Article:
Case Report

Cocaine-Associated Ischemic Colitis

Authors: JEFFREY D. LINDER, MD, KLAUS E. MÖNKEMÜLLER, MD, ISAAC RAIJMAN, MD, LAWRENCE JOHNSON, MD, AUDREY J. LAZENBY, MD, MEL C. WILCOX, MD

Abstract

ABSTRACT: &NA; Cocaine use can result in various gastrointestinal complications, including gastric ulcerations, retroperitoneal fibrosis, visceral infarction, intestinal ischemia, and gastrointestinal tract perforation. We report cocaine‐associated colonic ischemia in three patients and review the literature. Including ours, 28 cases have been reported, with a mean patient age of 32.6 years (range, 23 to 47 years); 53.5% were men and 46.5% were women. The interval between drug ingestion and onset of symptoms varied from 1 hour to 2 days. Cocaine is a potentially life‐threatening cause of ischemic colitis and should be included in the differential diagnosis of any young adult or middle‐aged patient with abdominal pain and bloody diarrhea, especially in the absence of estrogen use or systemic disorders that can cause thromboembolic events, such as atrial fibrillation.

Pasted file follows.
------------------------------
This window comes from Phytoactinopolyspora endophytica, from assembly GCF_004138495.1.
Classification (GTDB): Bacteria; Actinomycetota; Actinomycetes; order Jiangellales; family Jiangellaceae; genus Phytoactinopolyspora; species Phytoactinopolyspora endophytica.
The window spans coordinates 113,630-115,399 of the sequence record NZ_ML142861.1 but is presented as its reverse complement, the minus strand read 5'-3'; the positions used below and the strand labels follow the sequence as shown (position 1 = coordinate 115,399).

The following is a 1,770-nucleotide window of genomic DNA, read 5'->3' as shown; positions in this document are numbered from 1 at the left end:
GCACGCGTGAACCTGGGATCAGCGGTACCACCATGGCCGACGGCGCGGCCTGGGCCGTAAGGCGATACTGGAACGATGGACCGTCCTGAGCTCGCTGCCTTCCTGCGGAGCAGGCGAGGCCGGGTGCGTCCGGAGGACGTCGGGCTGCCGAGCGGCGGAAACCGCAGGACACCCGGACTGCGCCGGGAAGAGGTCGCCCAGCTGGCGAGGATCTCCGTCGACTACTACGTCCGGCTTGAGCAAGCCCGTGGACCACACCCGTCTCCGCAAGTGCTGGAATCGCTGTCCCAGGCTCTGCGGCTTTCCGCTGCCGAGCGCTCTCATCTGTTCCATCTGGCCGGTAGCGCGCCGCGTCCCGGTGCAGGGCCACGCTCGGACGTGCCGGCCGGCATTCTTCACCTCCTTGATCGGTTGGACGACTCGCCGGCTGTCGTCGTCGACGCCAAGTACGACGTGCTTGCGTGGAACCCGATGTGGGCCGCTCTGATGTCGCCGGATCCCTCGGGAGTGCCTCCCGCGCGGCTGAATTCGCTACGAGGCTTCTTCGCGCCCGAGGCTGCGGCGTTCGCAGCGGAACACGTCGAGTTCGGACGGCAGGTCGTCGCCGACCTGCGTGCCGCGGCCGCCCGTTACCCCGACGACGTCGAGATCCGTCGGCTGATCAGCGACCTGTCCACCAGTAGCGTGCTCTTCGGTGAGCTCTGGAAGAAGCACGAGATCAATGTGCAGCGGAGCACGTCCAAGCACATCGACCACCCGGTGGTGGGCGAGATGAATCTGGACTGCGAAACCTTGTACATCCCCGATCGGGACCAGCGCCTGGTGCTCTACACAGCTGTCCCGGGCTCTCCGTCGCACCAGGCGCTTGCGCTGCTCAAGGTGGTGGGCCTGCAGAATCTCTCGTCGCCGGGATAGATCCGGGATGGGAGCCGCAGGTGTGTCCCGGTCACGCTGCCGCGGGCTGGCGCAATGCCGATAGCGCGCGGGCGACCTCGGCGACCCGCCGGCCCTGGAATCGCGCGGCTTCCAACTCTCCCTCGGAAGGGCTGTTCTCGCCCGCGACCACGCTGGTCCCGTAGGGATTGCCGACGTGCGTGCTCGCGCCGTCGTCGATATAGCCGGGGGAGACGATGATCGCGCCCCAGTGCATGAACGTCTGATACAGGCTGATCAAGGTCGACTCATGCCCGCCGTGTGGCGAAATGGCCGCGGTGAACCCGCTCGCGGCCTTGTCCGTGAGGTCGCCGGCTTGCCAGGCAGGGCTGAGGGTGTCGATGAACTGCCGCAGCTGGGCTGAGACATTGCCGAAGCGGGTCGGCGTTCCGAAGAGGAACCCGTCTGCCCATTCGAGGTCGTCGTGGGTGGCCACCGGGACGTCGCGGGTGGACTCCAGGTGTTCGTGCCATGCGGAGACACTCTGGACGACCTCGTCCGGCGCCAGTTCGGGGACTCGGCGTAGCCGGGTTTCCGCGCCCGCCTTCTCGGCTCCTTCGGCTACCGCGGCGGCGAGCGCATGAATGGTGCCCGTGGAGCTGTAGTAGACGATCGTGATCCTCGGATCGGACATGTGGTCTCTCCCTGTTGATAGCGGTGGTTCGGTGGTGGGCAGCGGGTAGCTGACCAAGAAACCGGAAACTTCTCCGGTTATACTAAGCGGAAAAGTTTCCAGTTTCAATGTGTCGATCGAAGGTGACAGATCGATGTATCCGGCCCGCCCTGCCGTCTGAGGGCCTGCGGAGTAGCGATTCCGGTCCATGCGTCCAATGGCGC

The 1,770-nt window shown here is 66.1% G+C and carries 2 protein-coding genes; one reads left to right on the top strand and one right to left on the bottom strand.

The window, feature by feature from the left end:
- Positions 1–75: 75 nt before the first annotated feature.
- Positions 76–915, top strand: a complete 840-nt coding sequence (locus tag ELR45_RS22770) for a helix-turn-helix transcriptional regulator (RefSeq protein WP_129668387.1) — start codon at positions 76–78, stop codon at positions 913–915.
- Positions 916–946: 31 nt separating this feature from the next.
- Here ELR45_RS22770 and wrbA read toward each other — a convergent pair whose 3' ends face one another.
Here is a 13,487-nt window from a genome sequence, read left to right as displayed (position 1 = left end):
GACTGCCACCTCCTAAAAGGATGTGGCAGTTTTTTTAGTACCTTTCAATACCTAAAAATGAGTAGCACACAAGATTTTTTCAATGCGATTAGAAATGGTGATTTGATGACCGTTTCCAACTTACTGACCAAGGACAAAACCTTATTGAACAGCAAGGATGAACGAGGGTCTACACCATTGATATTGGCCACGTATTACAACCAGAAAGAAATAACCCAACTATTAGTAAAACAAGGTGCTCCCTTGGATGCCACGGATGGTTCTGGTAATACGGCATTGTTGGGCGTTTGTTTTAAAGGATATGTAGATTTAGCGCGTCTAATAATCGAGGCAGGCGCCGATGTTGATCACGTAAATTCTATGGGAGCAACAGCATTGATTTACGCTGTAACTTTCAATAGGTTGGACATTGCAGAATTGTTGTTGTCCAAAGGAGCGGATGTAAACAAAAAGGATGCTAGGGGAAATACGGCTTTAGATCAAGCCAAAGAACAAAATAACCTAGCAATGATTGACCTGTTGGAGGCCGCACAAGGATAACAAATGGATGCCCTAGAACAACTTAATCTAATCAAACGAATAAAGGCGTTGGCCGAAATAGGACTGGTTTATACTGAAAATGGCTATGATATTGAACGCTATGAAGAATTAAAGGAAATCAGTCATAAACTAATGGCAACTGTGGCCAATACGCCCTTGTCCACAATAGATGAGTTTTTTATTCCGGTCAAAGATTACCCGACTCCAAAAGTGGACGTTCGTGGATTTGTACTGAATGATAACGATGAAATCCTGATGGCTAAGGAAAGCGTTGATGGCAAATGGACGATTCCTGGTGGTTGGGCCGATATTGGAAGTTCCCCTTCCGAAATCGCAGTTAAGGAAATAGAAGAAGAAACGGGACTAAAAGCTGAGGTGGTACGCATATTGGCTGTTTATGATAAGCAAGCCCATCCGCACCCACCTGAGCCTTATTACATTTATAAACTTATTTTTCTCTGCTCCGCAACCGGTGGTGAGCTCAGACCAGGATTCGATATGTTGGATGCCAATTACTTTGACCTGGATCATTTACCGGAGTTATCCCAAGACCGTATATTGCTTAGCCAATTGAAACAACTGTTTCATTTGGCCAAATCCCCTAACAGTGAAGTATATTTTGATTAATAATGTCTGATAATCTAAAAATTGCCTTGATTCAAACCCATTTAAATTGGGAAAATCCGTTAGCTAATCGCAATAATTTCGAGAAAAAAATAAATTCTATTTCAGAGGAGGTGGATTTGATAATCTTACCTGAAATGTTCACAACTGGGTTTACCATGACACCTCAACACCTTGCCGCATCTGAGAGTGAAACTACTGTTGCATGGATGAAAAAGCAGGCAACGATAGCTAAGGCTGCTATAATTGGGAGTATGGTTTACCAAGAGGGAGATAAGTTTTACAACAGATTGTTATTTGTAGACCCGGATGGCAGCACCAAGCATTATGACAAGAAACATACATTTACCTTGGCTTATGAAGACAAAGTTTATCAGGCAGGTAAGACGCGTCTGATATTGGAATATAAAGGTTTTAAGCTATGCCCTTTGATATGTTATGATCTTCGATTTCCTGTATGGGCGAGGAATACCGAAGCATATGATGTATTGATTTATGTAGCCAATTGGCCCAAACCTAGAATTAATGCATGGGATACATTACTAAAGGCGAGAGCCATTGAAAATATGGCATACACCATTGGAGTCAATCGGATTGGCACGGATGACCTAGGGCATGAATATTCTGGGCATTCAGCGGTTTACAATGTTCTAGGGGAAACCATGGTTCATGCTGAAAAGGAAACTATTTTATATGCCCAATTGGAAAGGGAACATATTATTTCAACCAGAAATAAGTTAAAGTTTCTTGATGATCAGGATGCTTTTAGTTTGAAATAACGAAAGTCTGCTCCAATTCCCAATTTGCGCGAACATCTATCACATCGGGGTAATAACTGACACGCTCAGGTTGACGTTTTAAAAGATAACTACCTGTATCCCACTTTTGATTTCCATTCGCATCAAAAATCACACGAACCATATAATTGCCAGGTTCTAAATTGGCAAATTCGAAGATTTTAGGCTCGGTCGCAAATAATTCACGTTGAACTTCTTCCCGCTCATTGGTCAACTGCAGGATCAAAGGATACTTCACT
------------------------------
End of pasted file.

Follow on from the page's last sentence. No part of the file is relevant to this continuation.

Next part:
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References